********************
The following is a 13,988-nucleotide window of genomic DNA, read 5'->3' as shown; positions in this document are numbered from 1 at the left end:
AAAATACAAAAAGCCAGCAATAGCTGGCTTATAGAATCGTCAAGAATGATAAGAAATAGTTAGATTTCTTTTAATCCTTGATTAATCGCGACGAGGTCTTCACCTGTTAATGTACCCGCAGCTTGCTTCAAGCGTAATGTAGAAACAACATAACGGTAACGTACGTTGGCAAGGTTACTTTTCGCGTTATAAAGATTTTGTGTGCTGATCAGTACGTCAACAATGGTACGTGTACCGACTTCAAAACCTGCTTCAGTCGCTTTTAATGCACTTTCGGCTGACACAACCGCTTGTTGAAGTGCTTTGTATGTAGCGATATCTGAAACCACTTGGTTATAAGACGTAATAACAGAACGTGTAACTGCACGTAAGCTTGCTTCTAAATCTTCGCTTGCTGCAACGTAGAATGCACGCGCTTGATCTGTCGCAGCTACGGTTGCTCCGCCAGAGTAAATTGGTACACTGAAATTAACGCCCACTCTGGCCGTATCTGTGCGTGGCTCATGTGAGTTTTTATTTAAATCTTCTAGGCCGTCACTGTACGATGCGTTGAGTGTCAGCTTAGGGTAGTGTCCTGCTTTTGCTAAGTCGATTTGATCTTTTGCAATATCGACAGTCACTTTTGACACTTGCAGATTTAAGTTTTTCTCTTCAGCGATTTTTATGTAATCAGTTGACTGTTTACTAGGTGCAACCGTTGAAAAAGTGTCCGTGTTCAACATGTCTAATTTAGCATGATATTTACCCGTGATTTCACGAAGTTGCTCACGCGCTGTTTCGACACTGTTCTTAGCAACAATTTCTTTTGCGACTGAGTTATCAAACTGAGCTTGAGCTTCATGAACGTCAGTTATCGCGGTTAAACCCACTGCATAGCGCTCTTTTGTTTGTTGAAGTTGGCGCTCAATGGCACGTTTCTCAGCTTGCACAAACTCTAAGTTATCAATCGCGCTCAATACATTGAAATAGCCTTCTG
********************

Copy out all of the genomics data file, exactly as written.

The following is a 13,988-nucleotide window of genomic DNA, read 5'->3' as shown; positions in this document are numbered from 1 at the left end:
AAAATACAAAAAGCCAGCAATAGCTGGCTTATAGAATCGTCAAGAATGATAAGAAATAGTTAGATTTCTTTTAATCCTTGATTAATCGCGACGAGGTCTTCACCTGTTAATGTACCCGCAGCTTGCTTCAAGCGTAATGTAGAAACAACATAACGGTAACGTACGTTGGCAAGGTTACTTTTCGCGTTATAAAGATTTTGTGTGCTGATCAGTACGTCAACAATGGTACGTGTACCGACTTCAAAACCTGCTTCAGTCGCTTTTAATGCACTTTCGGCTGACACAACCGCTTGTTGAAGTGCTTTGTATGTAGCGATATCTGAAACCACTTGGTTATAAGACGTAATAACAGAACGTGTAACTGCACGTAAGCTTGCTTCTAAATCTTCGCTTGCTGCAACGTAGAATGCACGCGCTTGATCTGTCGCAGCTACGGTTGCTCCGCCAGAGTAAATTGGTACACTGAAATTAACGCCCACTCTGGCCGTATCTGTGCGTGGCTCATGTGAGTTTTTATTTAAATCTTCTAGGCCGTCACTGTACGATGCGTTGAGTGTCAGCTTAGGGTAGTGTCCTGCTTTTGCTAAGTCGATTTGATCTTTTGCAATATCGACAGTCACTTTTGACACTTGCAGATTTAAGTTTTTCTCTTCAGCGATTTTTATGTAATCAGTTGACTGTTTACTAGGTGCAACCGTTGAAAAAGTGTCCGTGTTCAACATGTCTAATTTAGCATGATATTTACCCGTGATTTCACGAAGTTGCTCACGCGCTGTTTCGACACTGTTCTTAGCAACAATTTCTTTTGCGACTGAGTTATCAAACTGAGCTTGAGCTTCATGAACGTCAGTTATCGCGGTTAAACCCACTGCATAGCGCTCTTTTGTTTGTTGAAGTTGGCGCTCAATGGCACGTTTCTCAGCTTGCACAAACTCTAAGTTATCAATCGCGCTCAATACATTGAAATAGCCTTCTG